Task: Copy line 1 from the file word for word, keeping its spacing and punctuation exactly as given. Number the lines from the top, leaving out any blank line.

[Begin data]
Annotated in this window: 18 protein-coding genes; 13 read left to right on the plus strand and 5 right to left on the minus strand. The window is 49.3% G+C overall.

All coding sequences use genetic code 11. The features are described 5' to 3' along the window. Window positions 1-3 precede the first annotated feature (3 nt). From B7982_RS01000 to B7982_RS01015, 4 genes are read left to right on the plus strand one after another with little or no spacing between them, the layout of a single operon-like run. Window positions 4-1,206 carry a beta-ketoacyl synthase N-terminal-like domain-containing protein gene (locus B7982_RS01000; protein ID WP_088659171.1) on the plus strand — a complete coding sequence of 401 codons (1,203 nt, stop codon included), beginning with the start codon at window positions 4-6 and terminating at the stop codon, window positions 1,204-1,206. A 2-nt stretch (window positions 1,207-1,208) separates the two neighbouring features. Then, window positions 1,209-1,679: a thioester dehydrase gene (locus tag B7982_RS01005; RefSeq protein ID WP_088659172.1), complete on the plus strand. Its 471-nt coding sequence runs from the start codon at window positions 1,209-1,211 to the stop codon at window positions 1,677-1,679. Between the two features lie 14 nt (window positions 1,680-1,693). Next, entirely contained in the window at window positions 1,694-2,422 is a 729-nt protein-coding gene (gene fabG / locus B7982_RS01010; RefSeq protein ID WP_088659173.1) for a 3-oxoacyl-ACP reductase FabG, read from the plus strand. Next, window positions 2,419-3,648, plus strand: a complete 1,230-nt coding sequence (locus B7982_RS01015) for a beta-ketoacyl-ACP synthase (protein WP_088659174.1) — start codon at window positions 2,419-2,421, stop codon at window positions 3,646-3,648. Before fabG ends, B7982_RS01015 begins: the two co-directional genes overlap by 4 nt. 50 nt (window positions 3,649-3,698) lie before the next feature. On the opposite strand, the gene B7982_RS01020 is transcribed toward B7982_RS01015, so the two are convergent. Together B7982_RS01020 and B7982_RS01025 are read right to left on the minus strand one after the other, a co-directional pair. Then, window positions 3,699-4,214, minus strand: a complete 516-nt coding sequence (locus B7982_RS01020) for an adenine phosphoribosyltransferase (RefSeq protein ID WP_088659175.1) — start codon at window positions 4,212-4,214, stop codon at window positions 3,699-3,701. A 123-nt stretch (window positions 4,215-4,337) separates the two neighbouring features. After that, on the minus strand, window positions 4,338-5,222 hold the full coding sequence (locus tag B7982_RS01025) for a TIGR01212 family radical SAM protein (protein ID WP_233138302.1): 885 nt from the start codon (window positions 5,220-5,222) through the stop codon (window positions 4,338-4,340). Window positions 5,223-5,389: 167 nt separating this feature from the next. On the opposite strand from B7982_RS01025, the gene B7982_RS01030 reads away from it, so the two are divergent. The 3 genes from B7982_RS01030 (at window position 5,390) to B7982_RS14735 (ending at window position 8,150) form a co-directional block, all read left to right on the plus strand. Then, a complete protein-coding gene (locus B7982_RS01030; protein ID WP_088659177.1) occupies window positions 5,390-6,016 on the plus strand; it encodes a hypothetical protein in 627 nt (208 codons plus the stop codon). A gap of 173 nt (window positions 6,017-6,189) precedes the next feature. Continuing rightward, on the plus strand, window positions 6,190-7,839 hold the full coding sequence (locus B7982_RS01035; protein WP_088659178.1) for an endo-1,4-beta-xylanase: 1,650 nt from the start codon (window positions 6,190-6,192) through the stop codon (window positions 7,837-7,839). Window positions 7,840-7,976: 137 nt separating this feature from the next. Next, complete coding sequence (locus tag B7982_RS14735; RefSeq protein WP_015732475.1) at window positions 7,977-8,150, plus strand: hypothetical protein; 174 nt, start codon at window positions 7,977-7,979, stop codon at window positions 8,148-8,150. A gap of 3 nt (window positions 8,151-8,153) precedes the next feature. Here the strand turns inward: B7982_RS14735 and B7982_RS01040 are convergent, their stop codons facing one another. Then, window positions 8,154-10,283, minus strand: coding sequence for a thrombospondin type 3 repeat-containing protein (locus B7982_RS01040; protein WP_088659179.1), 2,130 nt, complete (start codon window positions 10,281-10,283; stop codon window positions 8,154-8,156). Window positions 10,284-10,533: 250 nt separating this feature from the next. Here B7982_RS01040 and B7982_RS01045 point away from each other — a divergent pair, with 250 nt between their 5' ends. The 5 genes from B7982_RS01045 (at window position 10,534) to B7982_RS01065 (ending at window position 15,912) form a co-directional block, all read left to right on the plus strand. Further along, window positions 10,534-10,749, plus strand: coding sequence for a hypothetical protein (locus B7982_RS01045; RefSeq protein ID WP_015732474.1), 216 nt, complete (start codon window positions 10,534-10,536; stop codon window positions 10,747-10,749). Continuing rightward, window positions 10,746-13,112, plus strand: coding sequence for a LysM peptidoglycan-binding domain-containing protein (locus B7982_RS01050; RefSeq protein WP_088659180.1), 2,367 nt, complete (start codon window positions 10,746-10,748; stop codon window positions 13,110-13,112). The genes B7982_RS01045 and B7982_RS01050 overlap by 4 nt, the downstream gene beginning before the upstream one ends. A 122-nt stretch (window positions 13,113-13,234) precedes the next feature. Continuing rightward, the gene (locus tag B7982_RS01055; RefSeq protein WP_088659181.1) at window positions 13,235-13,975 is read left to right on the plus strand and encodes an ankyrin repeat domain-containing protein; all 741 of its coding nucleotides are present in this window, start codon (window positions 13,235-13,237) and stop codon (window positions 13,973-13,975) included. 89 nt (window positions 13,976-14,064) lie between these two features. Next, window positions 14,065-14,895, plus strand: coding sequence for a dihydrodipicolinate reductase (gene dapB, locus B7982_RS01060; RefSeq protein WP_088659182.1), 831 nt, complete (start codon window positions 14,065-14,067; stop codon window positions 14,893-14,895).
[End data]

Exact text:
Annotated in this window: 18 protein-coding genes; 13 read left to right on the plus strand and 5 right to left on the minus strand. The window is 49.3% G+C overall.